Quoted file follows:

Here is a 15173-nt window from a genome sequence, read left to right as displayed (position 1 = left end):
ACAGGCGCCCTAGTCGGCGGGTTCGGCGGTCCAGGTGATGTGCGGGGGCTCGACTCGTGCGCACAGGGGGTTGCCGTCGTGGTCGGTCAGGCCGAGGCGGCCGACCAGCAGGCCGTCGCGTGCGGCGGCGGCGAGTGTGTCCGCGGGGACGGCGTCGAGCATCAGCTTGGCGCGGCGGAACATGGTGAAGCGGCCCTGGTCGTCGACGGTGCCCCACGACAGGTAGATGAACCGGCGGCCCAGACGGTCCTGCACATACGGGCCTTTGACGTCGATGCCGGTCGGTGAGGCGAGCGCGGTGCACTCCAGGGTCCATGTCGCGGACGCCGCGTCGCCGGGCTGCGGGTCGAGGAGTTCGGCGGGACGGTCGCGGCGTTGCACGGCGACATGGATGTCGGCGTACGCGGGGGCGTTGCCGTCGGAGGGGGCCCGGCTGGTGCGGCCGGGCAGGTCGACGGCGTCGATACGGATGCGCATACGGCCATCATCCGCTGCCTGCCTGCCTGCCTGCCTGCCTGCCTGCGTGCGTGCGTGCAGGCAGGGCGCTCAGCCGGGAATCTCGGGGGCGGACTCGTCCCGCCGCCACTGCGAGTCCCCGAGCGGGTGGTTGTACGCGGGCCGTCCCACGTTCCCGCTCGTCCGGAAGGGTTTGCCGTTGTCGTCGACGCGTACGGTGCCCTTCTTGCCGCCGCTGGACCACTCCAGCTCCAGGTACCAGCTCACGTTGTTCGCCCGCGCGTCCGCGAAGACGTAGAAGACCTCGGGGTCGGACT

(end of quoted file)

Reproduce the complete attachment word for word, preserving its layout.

Here is a 15173-nt window from a genome sequence, read left to right as displayed (position 1 = left end):
ACAGGCGCCCTAGTCGGCGGGTTCGGCGGTCCAGGTGATGTGCGGGGGCTCGACTCGTGCGCACAGGGGGTTGCCGTCGTGGTCGGTCAGGCCGAGGCGGCCGACCAGCAGGCCGTCGCGTGCGGCGGCGGCGAGTGTGTCCGCGGGGACGGCGTCGAGCATCAGCTTGGCGCGGCGGAACATGGTGAAGCGGCCCTGGTCGTCGACGGTGCCCCACGACAGGTAGATGAACCGGCGGCCCAGACGGTCCTGCACATACGGGCCTTTGACGTCGATGCCGGTCGGTGAGGCGAGCGCGGTGCACTCCAGGGTCCATGTCGCGGACGCCGCGTCGCCGGGCTGCGGGTCGAGGAGTTCGGCGGGACGGTCGCGGCGTTGCACGGCGACATGGATGTCGGCGTACGCGGGGGCGTTGCCGTCGGAGGGGGCCCGGCTGGTGCGGCCGGGCAGGTCGACGGCGTCGATACGGATGCGCATACGGCCATCATCCGCTGCCTGCCTGCCTGCCTGCCTGCCTGCCTGCGTGCGTGCGTGCAGGCAGGGCGCTCAGCCGGGAATCTCGGGGGCGGACTCGTCCCGCCGCCACTGCGAGTCCCCGAGCGGGTGGTTGTACGCGGGCCGTCCCACGTTCCCGCTCGTCCGGAAGGGTTTGCCGTTGTCGTCGACGCGTACGGTGCCCTTCTTGCCGCCGCTGGACCACTCCAGCTCCAGGTACCAGCTCACGTTGTTCGCCCGCGCGTCCGCGAAGACGTAGAAGACCTCGGGGTCGGACT